I discovered Dr. Perricone through a friend who gave me a few of his products to try. I got hooked on his No Foundation Foundation and his Super Berry Powder with Acai, an antioxidant supplement which I now add to my water after workouts. We asked him to elaborate on the intricate connection between what we eat and the state of our skin. I learned many things from the below Q & A, and I hope you do too.

Love, gp

Dr. Nicholas Perricone on Beauty from the Inside Out

Q

You’re known for advocating “beauty from the inside out,” so what kinds of foods should we be eating to combat different kinds of skin conditions such as dry skin, wrinkles, blemishes, etc?

A

“Our skin reflects our diet almost immediately. If we consume fatty, sugary, and processed foods, our skin is likely to react by becoming inflamed, puffy and rough in texture. To maintain youthful, glowing skin, it’s important to take these necessary steps:

  1. Consume enough water. Water is vital to help flush out toxins and keep skin clear and hydrated.

  2. For dry skin, load up on Omega-3’s. These essential fatty acids (EFA’s) are necessary for healthy, supple skin and help to repair the protective barrier that keeps moisture locked in. The most potent plant-based source of Omega-3 is chia seeds, with more Omega-3 than flax seed or wild Alaskan salmon. It’s also recommended to use chia-based products, such as O-Mega Moisture from the SUPER line, my rich moisturizer loaded with chia oil.

  3. For blemish-prone skin, I recommend a diet rich in greens, including watercress, spinach, collard greens and apples. The Vitamin A in these leafy greens helps normalize the production of oil, while the quercetin in green apples helps reduce mast cell activity, which leads to inflammation and breakouts. I use quercetin in Acne Solution from SUPER, as it exfoliates, brightens and balances the skin.

  4. These foods are also good for sensitive skin, as is yogurt, a superfood loaded with probiotics and lactic acid to help soothe and calm redness and inflammation.

  5. It’s imperative to load up on antioxidants to maintain youthful, supple and radiant skin. Acai, blueberries and spices such as turmeric, cinnamon and ginger are all wonderful sources of antioxidants that help maintain healthy skin. These foods fight free-radical damage that leads to fine lines, wrinkles, dullness, sagging and lackluster skin.

Q

We hear that you stick pretty religiously to an incredibly healthy, balanced diet … So what does eating for your skin look like on a day-to-day basis?

A

I’ve created a day’s worth of recipes as an example of how to load up on foods that are good for your skin. (See the Recipes section below.)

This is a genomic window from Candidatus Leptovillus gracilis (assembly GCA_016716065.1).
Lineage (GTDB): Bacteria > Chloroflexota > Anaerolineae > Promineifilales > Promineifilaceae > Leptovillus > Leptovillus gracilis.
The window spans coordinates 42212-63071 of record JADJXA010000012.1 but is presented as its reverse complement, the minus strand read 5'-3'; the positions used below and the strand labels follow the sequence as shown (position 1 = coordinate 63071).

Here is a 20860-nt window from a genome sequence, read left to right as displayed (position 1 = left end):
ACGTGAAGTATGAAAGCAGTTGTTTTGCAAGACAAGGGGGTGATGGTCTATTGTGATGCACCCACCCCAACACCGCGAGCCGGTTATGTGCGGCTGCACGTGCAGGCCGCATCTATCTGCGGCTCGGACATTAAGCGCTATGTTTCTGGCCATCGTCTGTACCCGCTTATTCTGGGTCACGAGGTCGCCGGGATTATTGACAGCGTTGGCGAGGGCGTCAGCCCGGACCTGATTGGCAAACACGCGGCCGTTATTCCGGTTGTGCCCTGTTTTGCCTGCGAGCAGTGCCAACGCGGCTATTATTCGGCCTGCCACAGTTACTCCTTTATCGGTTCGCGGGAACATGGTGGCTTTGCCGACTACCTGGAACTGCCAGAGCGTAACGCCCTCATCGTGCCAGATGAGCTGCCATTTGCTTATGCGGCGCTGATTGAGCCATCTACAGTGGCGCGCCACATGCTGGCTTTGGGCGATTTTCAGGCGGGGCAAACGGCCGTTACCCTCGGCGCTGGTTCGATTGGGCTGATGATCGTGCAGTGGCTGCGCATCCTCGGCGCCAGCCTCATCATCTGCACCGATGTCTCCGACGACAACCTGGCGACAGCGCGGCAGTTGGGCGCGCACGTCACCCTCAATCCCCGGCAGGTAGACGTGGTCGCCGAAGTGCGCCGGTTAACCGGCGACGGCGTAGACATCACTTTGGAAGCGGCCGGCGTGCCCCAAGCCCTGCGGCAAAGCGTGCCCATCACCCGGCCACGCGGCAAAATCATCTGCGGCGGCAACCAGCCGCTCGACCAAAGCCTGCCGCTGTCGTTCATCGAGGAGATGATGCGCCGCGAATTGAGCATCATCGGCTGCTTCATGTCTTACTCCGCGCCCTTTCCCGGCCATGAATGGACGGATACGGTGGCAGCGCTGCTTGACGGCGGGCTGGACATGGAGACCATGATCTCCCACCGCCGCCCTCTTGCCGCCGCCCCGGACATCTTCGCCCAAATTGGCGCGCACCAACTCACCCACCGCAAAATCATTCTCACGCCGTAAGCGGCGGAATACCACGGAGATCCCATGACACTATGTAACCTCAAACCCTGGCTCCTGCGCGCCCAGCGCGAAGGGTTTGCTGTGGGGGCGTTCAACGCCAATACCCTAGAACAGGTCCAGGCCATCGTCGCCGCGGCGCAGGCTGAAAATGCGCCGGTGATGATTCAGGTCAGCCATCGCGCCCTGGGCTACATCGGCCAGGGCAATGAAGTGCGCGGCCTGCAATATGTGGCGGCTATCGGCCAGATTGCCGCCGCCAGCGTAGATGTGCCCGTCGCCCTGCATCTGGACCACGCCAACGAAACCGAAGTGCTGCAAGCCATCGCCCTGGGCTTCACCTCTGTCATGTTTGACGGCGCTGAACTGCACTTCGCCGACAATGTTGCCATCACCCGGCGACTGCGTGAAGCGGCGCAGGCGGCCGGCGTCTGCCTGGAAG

Q

You’re famous for having introduced the world to the concept of superfoods, what are the benefits of some of the ingredients included in your menu below?

A

It’s important to always remember beauty is an inside job. What we eat directly affects the appearance of our complexion and determines how we age. Each meal contains the three crucial components to a good-skin diet: protein, healthy fats, and good carbohydrates such as fresh fruit and vegetables. Not only will these nutrients yield beautiful skin, but they also have protective and preventative qualities that slow the aging process.

The Building Blocks

  1. Protein. Protein is made up of amino acids that are the building blocks cells use to repair themselves. Healthy fats, especially Omega-3 fatty acids and monounsaturated fat, have powerful anti-inflammatory effects improving skin’s moistness, texture, suppleness and smoothness.

  2. Fresh fruit and vegetables. These contain antioxidants that stave off free radicals, the aggressive molecules produced by a diet rich in sugars and starchy foods, as a byproduct of your metabolism or the environment. Free radicals create inflammation that damages your cells, resulting in inflexibility, wrinkles, sagging and the loss of firmness, tone, radiance, and texture in the skin.

The “Super” Ingredients

  1. Wild Salmon. This is probably the world’s most heart healthy source of protein. It is rich in long-chain Omega-3 essential fatty acids—the most beneficial kind—which protect heart health, inhibit inflammation, act as natural anti-depressants, increase feelings of well-being, and help keep skin young, supple and radiant.

  2. Asparagus. This is one of the richest sources of rutin, a bioflavanoid which strengthens small capillaries in the skin and may help prevent broken capillaries. It also contains glutathione—an abundant and essential tripeptide antioxidant found within the cells that plays a huge role in the cell’s ability to fight free-radical damage. Glutathione is our primary antioxidant defense and an effective suppressor of free radical damage.